July 13, 2024
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Vermont Boys Will Be Boys Even During A Civil War

Vermont soldiers farmers at the civil war

Colonel Thomas had some very spirited, new recruits to contend with during the Civil War. Perhaps he didn’t realize the difficult task of converting Vermont farmers’ sons into soldiers. Form the Vermont Phoenix, February 27, 1862: Late on Saturday evening the police of this village were called upon to suppress a disturbance at a house of ill-repute on Flat-street (Brattleboro, VT), occasioned by some of the soldiers of the 8th Regiment.

The police declined to interfere unless accompanied by some of the proper military authorities. Accordingly the information was laid before Col. Thomas who, with suitable guard, proceeded to the aforesaid establishment and there captured a happy Lieutenant and sundry privates. The captive officer was ordered to report himself under arrest and the privates were sent to the guard house.

Two of the privates escaped with one of the women by secreting themselves in the cellar. It is currently reported that these arrests were made upon information given by certain civilians, who had been temporarily supplanted in the affections of the inmates of this house by the aforementioned soldiers.

Colonel Thomas and the Challenge of Transforming Vermont Farmers' Sons into Civil War Soldiers

Vermont soldiers farmers at the civil war

The American Civil War was a defining moment in the nation's history, with the conflict pitting brother against brother and testing the resolve of countless individuals. Among the many heroes who emerged during this turbulent time was Colonel Thomas, who faced the daunting task of converting the sons of Vermont farmers into battle-ready soldiers. In this article, we'll explore the challenges that Colonel Thomas faced and how his leadership contributed to the formation of a formidable fighting force.

The Green Mountain State's Call to Arms

As the clouds of war gathered over the United States, President Abraham Lincoln issued a call to arms in 1861, seeking volunteers to help preserve the Union. Vermont, with its predominantly rural and agrarian population, responded to the call, and many young men, the sons of farmers, found themselves stepping up to serve their nation. Colonel Thomas was tasked with the responsibility of molding these inexperienced volunteers into a cohesive fighting force capable of facing the harsh realities of the Civil War.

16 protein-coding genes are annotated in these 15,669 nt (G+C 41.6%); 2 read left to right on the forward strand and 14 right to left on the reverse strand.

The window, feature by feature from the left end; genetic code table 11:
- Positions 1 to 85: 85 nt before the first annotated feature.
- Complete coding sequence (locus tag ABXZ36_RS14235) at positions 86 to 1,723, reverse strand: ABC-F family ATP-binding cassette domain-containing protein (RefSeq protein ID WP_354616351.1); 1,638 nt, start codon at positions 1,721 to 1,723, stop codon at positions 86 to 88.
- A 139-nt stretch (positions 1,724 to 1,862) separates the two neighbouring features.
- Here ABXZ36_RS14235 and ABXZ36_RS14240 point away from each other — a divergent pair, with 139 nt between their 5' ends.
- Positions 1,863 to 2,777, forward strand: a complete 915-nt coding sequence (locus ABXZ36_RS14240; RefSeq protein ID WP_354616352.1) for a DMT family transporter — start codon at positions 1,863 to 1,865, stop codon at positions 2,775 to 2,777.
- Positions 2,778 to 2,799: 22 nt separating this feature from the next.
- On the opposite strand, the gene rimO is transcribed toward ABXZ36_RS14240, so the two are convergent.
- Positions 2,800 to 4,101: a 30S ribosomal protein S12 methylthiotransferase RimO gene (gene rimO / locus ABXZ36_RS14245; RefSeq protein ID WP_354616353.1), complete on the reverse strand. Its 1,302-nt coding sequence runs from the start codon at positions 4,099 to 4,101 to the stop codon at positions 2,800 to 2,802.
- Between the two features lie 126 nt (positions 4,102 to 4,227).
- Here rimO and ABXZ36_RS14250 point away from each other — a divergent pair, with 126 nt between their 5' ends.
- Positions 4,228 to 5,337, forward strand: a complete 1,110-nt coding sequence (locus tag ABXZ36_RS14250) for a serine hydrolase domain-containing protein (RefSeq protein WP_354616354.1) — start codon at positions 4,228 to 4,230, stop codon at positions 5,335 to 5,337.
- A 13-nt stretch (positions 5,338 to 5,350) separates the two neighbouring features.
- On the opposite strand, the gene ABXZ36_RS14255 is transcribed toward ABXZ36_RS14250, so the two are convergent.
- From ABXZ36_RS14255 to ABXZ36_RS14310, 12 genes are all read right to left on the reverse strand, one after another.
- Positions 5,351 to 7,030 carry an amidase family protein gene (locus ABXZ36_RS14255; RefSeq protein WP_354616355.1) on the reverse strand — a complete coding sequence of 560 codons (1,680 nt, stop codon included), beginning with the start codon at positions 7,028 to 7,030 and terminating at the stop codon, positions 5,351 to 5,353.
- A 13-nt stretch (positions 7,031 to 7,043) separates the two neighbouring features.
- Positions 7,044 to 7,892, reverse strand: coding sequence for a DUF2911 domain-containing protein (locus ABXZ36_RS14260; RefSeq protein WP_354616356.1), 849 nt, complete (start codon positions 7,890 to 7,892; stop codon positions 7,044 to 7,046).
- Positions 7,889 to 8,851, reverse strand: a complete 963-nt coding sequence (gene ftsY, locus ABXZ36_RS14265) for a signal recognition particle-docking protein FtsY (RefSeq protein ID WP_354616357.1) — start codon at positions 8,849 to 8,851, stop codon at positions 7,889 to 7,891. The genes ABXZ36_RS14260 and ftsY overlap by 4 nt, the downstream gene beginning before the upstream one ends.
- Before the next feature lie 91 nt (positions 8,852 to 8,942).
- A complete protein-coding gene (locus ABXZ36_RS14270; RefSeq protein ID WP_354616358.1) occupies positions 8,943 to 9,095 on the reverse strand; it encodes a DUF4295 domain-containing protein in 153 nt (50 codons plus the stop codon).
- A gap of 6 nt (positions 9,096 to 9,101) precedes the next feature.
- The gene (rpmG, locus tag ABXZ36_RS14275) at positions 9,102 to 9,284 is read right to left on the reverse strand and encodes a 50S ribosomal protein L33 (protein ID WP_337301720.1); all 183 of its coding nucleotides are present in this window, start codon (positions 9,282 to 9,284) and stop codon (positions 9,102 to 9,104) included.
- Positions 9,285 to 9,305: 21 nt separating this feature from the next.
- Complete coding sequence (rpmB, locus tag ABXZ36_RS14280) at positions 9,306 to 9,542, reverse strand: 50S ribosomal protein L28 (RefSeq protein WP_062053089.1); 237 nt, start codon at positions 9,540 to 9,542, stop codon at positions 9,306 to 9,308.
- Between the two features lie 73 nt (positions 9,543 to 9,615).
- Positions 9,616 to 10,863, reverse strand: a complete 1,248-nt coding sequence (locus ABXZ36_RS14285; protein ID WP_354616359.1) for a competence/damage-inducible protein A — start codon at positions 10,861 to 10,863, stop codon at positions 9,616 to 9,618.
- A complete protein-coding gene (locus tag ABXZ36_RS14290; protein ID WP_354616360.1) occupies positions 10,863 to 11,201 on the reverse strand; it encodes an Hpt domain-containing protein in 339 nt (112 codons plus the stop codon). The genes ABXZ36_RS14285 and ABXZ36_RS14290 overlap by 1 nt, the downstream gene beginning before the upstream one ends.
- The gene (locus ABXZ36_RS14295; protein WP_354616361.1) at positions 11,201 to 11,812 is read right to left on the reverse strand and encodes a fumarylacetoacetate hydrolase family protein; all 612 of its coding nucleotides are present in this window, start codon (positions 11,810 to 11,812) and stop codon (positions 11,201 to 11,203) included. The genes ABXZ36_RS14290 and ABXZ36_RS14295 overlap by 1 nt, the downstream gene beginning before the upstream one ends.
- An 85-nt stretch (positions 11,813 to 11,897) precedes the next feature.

Overcoming Inexperience and a Lack of Training

Vermont soldiers farmers at the civil war

One of the most significant challenges Colonel Thomas faced was the inexperience and lack of military training among the Vermont farm boys who had enlisted. Accustomed to the rhythms of agricultural life, these young men had little to no understanding of the demands of warfare. To overcome this obstacle, Colonel Thomas implemented a rigorous training program that focused on the essentials of soldiering, including marching, shooting, and discipline. Through perseverance and determination, he was able to gradually transform these raw recruits into capable soldiers.

Building Unity and Trust

In addition to overcoming inexperience, Colonel Thomas recognized the importance of fostering a sense of camaraderie and trust among his soldiers. He understood that a united force would be better equipped to face the challenges of war. To accomplish this, he organized group activities and encouraged communication among the men, helping to break down social barriers and create strong bonds. This shared sense of brotherhood would prove invaluable on the battlefield.

The Legacy of Colonel Thomas and his Vermont Soldiers

Under Colonel Thomas's leadership, the Vermont farm boys-turned-soldiers quickly gained a reputation for their bravery and tenacity on the battlefield. They would go on to participate in numerous key battles and campaigns throughout the Civil War, including the Battle of Gettysburg and the Wilderness Campaign. Their unwavering commitment to the cause of the Union earned them the respect of both their comrades and their adversaries.

Vermont soldiers farmers at the civil war

How Did Vermont Boys Spend Their Summers During the Civil War?

During the Civil War, Vermont boys experienced summers filled with various activities amidst the turmoil. Many boys took up jobs on farms or in local industries to support their families and contribute to the war effort. Some joined the Union Army and participated in military training camps. Check out this article about vermont to learn more about how these young boys spent their summers during such challenging times.


Colonel Thomas's ability to transform the sons of Vermont farmers into a formidable fighting force during the Civil War stands as a testament to his skill as a leader and the resilience of the young men who served under his command. Despite the numerous challenges they faced, these soldiers rose to the occasion and played a crucial role in helping to preserve the Union. Their story serves as a poignant reminder of the sacrifices made by countless individuals during one of the most tumultuous periods in American history, and the enduring impact of their service continues to inspire future generations.

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